Sep 26, 2018 News
The Islamic Development Bank (IsDB) has reportedly suspended a US$5M loan to the Government of Somalia following accusations of mismanagement and corruption.
Voice of America, a US government-funded news outlet, reported that Somalia had started its Dryland Development Project in 2016 in three rural villages to help pastoralists build better mechanisms to resist drought, help them develop livestock and crops, as well as give them access to health and education services.
The project was set to cost US$5M.
As of February 2017, the Saudi-led Islamic Development Bank had transferred US$1.5M to an account at the central bank of Somalia in three installments. However, IsDB was forced to freeze the account, following an audit that raised concerns about an incoherent payment system and overpayments made to a particular supplier.
The IsDB said that the project coordinator, Abdishakur Aden Mohamud, submitted a report, which revealed “no substantial information” to suggest that progressive strides had been made on the project for which he is responsible.
Even while the audit was being conducted, the IsDB reported that the project coordinator withdrew finances both by cash and cheque, which are “not in line with the fiduciary and financial management system.”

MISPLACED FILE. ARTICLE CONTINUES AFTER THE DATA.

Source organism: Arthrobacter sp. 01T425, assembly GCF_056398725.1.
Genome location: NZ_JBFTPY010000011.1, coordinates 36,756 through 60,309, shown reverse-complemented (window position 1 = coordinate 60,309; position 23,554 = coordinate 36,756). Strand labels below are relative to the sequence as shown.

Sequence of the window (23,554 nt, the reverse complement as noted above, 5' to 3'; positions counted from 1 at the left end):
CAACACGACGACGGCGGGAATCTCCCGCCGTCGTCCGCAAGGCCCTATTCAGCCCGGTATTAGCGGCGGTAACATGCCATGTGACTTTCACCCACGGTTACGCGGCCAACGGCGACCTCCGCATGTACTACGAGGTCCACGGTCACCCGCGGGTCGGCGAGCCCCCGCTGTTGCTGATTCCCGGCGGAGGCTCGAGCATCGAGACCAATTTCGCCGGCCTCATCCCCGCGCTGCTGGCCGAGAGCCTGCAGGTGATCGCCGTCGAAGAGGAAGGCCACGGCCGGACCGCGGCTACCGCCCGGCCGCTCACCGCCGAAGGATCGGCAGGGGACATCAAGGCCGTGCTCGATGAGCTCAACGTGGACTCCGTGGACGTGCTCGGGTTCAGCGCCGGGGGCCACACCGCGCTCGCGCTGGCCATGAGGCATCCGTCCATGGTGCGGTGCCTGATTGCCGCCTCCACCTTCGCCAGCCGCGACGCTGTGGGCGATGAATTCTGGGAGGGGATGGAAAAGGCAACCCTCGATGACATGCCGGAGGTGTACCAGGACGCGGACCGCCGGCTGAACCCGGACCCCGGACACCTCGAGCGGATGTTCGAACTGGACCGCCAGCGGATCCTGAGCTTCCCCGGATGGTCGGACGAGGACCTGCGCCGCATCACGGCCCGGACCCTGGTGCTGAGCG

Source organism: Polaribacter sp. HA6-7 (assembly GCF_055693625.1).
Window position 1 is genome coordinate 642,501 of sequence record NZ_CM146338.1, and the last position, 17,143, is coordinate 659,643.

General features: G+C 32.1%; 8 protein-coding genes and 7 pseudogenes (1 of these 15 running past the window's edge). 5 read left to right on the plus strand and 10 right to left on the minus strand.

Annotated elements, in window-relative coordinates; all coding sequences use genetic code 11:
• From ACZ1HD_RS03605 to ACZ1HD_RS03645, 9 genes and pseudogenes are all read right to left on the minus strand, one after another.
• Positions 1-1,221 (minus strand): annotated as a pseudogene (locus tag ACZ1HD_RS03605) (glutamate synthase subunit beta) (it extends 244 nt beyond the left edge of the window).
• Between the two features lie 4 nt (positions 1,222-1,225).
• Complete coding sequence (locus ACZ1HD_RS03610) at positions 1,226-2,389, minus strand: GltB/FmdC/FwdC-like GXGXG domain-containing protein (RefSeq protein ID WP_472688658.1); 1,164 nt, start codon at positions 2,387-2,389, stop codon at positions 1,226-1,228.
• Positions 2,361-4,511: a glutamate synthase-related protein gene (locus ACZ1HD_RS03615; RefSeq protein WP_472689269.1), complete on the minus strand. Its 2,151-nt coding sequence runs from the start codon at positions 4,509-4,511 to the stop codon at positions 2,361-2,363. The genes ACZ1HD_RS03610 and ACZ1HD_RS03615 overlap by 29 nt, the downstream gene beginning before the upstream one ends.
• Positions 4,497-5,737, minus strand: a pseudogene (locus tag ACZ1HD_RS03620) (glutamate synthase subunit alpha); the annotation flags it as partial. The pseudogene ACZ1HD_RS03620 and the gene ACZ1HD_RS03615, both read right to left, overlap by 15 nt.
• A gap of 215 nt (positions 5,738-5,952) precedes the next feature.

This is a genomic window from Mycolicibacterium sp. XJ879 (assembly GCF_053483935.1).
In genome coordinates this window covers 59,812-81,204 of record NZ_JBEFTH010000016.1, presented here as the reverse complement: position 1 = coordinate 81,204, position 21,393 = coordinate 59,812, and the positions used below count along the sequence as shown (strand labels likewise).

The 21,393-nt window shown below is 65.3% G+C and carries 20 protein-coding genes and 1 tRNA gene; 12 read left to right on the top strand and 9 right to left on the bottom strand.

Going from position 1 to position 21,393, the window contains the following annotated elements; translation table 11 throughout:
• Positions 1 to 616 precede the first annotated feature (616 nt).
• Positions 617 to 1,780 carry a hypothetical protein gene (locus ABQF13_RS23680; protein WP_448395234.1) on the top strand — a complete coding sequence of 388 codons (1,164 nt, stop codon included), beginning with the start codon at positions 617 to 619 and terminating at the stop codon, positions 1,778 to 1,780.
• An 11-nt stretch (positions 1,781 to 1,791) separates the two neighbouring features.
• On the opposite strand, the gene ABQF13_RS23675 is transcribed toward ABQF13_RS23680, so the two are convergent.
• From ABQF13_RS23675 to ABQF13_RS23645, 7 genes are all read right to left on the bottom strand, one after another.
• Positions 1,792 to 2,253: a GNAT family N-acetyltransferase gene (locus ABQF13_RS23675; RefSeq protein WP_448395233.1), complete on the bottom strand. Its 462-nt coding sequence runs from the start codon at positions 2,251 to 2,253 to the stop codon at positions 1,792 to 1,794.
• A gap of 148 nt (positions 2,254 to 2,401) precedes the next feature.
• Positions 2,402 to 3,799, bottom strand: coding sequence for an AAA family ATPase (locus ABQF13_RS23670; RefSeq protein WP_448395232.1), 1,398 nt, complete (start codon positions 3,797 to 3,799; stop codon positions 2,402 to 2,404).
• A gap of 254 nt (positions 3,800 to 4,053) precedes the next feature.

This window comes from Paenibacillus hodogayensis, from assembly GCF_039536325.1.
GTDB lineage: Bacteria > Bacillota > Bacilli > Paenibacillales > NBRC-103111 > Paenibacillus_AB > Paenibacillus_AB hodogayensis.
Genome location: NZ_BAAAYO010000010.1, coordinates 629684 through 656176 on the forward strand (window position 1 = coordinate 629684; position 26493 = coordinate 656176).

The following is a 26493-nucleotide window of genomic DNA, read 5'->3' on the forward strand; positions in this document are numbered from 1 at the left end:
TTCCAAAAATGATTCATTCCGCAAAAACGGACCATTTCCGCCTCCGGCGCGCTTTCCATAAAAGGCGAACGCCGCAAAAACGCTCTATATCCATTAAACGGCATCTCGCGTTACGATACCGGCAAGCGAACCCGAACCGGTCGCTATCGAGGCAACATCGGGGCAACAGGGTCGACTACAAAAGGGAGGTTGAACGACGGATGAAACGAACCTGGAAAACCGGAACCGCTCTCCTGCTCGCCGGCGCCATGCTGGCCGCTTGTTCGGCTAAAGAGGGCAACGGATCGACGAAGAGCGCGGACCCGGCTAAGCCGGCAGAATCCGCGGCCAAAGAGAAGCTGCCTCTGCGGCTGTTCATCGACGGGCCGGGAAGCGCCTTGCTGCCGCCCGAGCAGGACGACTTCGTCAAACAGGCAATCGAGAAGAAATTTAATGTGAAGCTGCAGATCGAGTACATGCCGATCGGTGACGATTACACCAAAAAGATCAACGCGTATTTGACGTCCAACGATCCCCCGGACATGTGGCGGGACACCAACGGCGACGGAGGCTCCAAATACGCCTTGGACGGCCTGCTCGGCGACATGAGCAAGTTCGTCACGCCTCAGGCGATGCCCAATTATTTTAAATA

The Islamic Development Bank’s general mandate places significant focus on the United Nations Sustainable Development Goals, especially as it relates to supporting small nations.
Since some of its member states are poor nations, which are prone to corruption, the IsDB conducts regular audits on the management of funds disbursed to them.
Recently, Guyana received approval for its first loan of US$20M from the Saudi-led bank. This loan is for the Guyana Power and Light Company (GPL) to fund its Utility Upgrade Programme. The programme is part of GPL’s Development and Expansion for 2014-2021.
The current pace at which Guyana progresses toward the renovation of the Cheddi Jagan International Airport, if repeated, could see the country experiencing a suspension of the US$900M resource envelope of grants and loans set aside for its development, as the Islamic Bank conducts regular, rigorous audits into the development projects which it funds.
Guyana joined the Islamic Development Bank in 2017. The bank had inked a three-year work programme starting in 2018.
It made a resource envelope of US$900M available to Guyana earlier this year. The funding if drawn down will be used to fund the key areas of human and rural development, economic infrastructure, and trade and competitiveness.
So far, the bank has awarded Guyana two grants amounting to more than US$500,000 in addition to the recent loan package.
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